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Home page > 1. IV Online magazine > IV421 - February 2010 > Rising extremism, war on terrorism and women’s lives in (...)
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Pakistan

Rising extremism, war on terrorism and women’s lives in Pakistan

Tuesday 16 February 2010, by Bushra Khaliq

Genesis of Extremism

Sixty two years ago at the time of Pakistan’s birth in 1947 as a result of partition of United India, the majority of the population in this part of the world was not fundamentalist. The state structures, though weak, nevertheless had chances to grow as a democratic country but on account of repeated interferences by Military regimes, the state started adopting Islamic ideology, giving maximum space to religious extremist forces to promote their non-democratic agenda in the country.

Many religious political parties and sectarian groups were pampered and encouraged to grow by military regimes. Millions of petro dollars were poured in by Saudi Arabia and Kuwait to strengthen these parties and groups under direct state patronage. The Islamist forces had a quiet walk over democratic and progressive forces, to consolidate their socio-political spaces in the country. Religious schools (madrassas) were set up to groom and recruit jehadis. These madrassas emerged like mushrooms across Pakistan particularly in tribal areas, which served as real breeding grounds for religious fundamentalism.

The Constitution of country was injected with pro-Islamic clauses, imposing restrictions on women rights, curtailing their mobility to participate in social life. Burka culture was promoted and women were pushed inside the four walls of the house. Segregation on basis of gender was introduced at all levels in the name of Islam. Military dictator Gen.Zia-ul-Haq enacted discriminatory laws against women to please religious forces. Parallel Islamic courts were established by Saudizing the constitution. Under Evidence Act women’s’ evidence was declared half in comparison to a man. Burden of proof of rape was shifted on woman, while in case of unwanted pregnancy as result of rape, victim was used to subject to punishment by lashes, prison and stoning to death. Women movements and progressive forces though in their limited capacity reacted to these barbaric state measures but could not stop the ugly onslaught of extremist forces.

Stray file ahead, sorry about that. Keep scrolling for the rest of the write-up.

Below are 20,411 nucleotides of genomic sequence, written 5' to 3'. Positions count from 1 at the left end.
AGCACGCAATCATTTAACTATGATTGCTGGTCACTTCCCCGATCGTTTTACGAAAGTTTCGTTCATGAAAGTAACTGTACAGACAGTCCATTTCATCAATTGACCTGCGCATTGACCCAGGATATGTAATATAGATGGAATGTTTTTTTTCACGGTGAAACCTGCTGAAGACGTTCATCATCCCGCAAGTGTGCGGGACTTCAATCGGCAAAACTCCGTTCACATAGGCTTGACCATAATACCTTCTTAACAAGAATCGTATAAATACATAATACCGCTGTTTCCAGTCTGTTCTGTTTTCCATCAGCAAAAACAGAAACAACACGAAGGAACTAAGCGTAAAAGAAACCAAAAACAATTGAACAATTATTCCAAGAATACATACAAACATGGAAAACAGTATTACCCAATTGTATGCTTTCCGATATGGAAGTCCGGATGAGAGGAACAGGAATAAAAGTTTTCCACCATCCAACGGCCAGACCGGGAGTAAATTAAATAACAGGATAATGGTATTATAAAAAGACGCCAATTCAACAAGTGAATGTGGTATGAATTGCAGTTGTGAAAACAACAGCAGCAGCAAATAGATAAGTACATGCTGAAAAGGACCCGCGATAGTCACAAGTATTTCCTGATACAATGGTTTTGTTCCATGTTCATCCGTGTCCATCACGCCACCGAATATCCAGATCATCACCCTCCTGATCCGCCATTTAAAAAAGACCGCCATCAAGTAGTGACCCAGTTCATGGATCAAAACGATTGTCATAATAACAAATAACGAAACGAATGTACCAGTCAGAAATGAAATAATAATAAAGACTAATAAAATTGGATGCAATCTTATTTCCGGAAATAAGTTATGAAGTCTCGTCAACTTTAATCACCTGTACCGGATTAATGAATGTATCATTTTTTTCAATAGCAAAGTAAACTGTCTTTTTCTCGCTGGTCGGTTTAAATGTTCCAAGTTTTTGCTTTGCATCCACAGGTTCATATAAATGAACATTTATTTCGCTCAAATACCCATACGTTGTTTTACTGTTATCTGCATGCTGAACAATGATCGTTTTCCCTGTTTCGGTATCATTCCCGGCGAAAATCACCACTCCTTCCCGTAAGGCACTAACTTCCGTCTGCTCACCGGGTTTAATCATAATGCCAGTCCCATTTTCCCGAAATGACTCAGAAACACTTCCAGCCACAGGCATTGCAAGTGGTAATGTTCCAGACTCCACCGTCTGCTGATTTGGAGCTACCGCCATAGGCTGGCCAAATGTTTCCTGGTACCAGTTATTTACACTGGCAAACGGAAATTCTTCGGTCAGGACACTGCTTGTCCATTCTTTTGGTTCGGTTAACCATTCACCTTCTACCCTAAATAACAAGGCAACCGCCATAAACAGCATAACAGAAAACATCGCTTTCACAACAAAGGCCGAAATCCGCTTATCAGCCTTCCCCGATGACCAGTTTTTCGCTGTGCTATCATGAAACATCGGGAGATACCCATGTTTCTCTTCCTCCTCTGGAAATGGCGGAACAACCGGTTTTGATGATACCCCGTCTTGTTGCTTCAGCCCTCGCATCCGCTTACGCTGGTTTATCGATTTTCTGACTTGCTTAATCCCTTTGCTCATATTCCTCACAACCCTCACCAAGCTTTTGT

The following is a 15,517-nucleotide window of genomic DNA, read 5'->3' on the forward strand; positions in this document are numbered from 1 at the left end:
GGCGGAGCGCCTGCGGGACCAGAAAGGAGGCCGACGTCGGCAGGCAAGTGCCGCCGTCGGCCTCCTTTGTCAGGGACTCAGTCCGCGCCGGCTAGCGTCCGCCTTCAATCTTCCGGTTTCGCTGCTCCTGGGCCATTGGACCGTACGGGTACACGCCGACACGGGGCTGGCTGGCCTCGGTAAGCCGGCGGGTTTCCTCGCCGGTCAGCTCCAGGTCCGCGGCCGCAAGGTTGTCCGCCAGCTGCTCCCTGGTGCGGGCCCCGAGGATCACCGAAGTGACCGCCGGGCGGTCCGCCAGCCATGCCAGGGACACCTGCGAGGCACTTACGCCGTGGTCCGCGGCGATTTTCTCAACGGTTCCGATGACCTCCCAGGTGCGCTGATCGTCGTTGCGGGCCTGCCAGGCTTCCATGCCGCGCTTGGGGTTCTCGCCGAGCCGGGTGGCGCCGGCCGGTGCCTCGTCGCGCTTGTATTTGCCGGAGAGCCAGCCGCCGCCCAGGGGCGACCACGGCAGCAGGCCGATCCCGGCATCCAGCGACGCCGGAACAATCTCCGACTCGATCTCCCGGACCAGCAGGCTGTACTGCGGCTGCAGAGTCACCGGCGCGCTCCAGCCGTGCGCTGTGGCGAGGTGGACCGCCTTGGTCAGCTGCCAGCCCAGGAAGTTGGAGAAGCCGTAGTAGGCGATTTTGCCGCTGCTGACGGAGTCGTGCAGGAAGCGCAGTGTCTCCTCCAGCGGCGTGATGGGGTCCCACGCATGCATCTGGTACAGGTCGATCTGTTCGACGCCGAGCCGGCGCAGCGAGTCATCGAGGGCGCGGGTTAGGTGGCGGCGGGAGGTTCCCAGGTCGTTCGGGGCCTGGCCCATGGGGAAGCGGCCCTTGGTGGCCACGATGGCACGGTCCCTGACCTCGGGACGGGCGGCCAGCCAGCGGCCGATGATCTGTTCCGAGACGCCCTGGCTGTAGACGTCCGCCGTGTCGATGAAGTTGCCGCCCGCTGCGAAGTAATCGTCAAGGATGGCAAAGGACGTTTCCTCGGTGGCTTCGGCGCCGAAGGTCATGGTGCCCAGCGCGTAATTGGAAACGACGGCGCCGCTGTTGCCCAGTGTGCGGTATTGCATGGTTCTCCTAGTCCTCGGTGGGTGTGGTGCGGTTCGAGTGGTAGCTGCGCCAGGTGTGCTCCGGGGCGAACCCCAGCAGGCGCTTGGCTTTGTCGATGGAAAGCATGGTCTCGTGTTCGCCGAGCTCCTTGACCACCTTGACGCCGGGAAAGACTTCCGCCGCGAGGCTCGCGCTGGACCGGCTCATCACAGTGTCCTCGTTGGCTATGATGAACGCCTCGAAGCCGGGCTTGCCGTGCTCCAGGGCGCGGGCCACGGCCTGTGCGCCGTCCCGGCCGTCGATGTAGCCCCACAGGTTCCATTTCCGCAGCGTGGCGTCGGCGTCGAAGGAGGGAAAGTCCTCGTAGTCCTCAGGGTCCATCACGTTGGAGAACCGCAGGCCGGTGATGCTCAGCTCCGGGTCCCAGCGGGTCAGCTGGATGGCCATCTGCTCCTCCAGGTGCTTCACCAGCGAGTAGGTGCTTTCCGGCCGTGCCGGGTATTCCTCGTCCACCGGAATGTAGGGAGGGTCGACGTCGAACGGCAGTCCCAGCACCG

War on Terrorism

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After 9/11 attacks and subsequent US war on terrorism, madrassas continued to grow and so were the influence of extremist forces. Though madrassas are only about 7 per cent of primary schools in Pakistan, their influence is amplified by the inadequacy of public education and the innate religiosity of the majority of the population. Right now there are more than 15,000 registered religious seminaries in the country catering over 1.5 million students and more than 55,000 teachers. This lot of religious proponents has spread in every nook and corner of the country, clamoring for Jehad against everything which, to them, is non-Islamic.

This unchecked growth of religious fundamentalism was not only result of the US war on terrorism or that of Pakistani intelligence agencies policies, but it was also the complete failure of civilian and military governments as well to solve any of the basic problems of the working class in Pakistan. Successive regimes remained unsuccessful to break the socio-politico-economic grip of feudalism and absolute exploitive nature of Pakistani capitalists.

The on-going US “war on terror” has proved counter productive and further fueling religious fundamentalism in Pakistan. The heavy price of war against Taliban is being paid by civilian population. Thousands of innocent people particularly women and children have been killed in Drone attacks and operations by Pakistani army. About 2 million people had to flee from conflict zones of Swat valley in 2009. Women were the worst sufferers among internally displaced people (IDPs). By many in Pakistan it is seen as a war on Muslims, rather a war on terrorists. It is really difficult situation for left and progressive forces to convince the people that war on terrorism has purely long-term capitalistic agenda.

Thus the war on terrorism not only helped grow further extremism but also created non-conducive atmosphere for the progressive and women rights forces to work in. The agenda of women rights is relegated to large extent. Any body talks about women rights is branded as anti-Islamic and pro-west. The imperialist occupation of Iraq and Afghanistan provided the religious fanatics a political justification to promote their agenda of further religiosity of state and society.

Women as punching bag for extremists

The rapid rise of religious extremism has made the lives of women in Pakistan more miserable and oppressed. The few freedoms and democratic rights earlier available to women are being crushed by the extremist groups. They banned Girls’ education declaring it as “western conspiracy”. More than 300 girls’ schools were burnt, destroyed or closed down by local Taliban in Swat. Women have also been banned from markets and shops. A strict dress code was imposed. In North West Frontier province of Pakistan, a woman must be fully covered, from head to toe. Even girls of eight-nine years have to follow the dress code. Women are not allowed to take part in the political activities and are barred from voting in elections. Women have become an invisible community in the areas controlled by the fundamentalist religious groups. Even after flashing them out of these areas by military, situation for women remains same.